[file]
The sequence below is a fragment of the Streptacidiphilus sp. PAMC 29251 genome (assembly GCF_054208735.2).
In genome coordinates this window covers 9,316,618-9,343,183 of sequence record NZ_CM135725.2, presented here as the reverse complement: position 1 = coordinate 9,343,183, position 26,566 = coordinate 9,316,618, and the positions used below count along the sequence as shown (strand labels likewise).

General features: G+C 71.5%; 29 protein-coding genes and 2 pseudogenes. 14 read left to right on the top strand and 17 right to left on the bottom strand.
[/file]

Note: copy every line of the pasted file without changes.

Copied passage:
The sequence below is a fragment of the Streptacidiphilus sp. PAMC 29251 genome (assembly GCF_054208735.2).
In genome coordinates this window covers 9,316,618-9,343,183 of sequence record NZ_CM135725.2, presented here as the reverse complement: position 1 = coordinate 9,343,183, position 26,566 = coordinate 9,316,618, and the positions used below count along the sequence as shown (strand labels likewise).

General features: G+C 71.5%; 29 protein-coding genes and 2 pseudogenes. 14 read left to right on the top strand and 17 right to left on the bottom strand.